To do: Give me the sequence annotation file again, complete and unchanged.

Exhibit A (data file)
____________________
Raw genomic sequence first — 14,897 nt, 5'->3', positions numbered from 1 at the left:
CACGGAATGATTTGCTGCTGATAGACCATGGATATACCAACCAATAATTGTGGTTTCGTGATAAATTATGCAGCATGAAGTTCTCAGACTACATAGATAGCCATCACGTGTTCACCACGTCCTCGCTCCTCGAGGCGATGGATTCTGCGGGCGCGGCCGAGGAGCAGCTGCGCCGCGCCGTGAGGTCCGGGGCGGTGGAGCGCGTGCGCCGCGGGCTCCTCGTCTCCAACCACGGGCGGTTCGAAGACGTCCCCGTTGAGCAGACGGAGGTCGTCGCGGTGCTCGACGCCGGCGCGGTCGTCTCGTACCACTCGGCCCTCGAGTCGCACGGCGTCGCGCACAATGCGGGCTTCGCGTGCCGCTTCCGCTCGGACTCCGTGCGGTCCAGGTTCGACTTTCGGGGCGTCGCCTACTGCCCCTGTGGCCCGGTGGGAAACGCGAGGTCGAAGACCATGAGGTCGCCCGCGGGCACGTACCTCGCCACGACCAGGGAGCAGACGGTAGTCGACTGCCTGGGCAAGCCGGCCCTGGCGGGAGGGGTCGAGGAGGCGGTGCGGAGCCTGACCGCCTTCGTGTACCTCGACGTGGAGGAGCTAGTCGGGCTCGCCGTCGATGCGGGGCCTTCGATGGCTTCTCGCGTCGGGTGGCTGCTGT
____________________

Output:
Raw genomic sequence first — 14,897 nt, 5'->3', positions numbered from 1 at the left:
CACGGAATGATTTGCTGCTGATAGACCATGGATATACCAACCAATAATTGTGGTTTCGTGATAAATTATGCAGCATGAAGTTCTCAGACTACATAGATAGCCATCACGTGTTCACCACGTCCTCGCTCCTCGAGGCGATGGATTCTGCGGGCGCGGCCGAGGAGCAGCTGCGCCGCGCCGTGAGGTCCGGGGCGGTGGAGCGCGTGCGCCGCGGGCTCCTCGTCTCCAACCACGGGCGGTTCGAAGACGTCCCCGTTGAGCAGACGGAGGTCGTCGCGGTGCTCGACGCCGGCGCGGTCGTCTCGTACCACTCGGCCCTCGAGTCGCACGGCGTCGCGCACAATGCGGGCTTCGCGTGCCGCTTCCGCTCGGACTCCGTGCGGTCCAGGTTCGACTTTCGGGGCGTCGCCTACTGCCCCTGTGGCCCGGTGGGAAACGCGAGGTCGAAGACCATGAGGTCGCCCGCGGGCACGTACCTCGCCACGACCAGGGAGCAGACGGTAGTCGACTGCCTGGGCAAGCCGGCCCTGGCGGGAGGGGTCGAGGAGGCGGTGCGGAGCCTGACCGCCTTCGTGTACCTCGACGTGGAGGAGCTAGTCGGGCTCGCCGTCGATGCGGGGCCTTCGATGGCTTCTCGCGTCGGGTGGCTGCTGT